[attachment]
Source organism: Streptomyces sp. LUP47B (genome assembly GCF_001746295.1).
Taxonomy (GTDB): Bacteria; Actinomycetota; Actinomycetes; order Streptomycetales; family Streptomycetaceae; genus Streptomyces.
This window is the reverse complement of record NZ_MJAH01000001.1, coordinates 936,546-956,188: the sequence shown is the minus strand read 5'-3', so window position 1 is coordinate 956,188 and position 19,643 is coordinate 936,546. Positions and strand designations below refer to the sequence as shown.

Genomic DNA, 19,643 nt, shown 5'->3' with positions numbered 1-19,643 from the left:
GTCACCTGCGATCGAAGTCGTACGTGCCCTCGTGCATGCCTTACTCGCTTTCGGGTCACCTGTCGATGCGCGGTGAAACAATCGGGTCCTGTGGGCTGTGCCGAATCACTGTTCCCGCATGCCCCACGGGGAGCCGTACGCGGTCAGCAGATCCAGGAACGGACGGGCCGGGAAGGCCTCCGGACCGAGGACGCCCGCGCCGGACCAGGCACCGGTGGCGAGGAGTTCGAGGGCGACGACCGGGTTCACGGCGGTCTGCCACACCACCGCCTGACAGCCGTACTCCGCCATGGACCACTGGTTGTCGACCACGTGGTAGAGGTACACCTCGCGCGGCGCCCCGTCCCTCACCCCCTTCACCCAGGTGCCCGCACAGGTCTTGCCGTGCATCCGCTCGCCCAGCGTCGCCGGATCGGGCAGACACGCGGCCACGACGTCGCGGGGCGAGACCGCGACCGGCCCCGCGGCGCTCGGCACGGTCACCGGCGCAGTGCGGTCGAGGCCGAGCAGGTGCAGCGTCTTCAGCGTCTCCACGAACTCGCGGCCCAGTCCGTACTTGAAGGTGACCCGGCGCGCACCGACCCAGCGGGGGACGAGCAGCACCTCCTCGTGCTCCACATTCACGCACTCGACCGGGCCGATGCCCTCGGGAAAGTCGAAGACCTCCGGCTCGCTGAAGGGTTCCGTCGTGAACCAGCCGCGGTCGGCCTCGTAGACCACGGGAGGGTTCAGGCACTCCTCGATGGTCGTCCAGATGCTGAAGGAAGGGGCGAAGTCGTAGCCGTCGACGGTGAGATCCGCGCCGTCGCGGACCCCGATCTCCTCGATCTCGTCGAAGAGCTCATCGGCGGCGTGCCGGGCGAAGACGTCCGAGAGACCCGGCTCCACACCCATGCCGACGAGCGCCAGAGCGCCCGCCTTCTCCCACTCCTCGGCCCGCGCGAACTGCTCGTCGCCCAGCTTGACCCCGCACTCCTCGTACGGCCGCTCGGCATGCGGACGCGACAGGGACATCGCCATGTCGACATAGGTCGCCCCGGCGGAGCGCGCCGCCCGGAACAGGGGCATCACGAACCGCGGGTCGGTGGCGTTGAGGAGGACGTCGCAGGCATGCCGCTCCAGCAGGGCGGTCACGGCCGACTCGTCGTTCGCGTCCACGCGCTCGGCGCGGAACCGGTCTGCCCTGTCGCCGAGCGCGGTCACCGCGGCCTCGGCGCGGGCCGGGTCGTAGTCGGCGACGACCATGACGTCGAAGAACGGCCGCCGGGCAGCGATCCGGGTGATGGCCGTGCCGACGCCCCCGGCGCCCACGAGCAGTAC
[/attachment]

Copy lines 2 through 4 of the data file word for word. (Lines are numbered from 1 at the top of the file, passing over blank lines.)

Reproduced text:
Taxonomy (GTDB): Bacteria; Actinomycetota; Actinomycetes; order Streptomycetales; family Streptomycetaceae; genus Streptomyces.
This window is the reverse complement of record NZ_MJAH01000001.1, coordinates 936,546-956,188: the sequence shown is the minus strand read 5'-3', so window position 1 is coordinate 956,188 and position 19,643 is coordinate 936,546. Positions and strand designations below refer to the sequence as shown.

Genomic DNA, 19,643 nt, shown 5'->3' with positions numbered 1-19,643 from the left: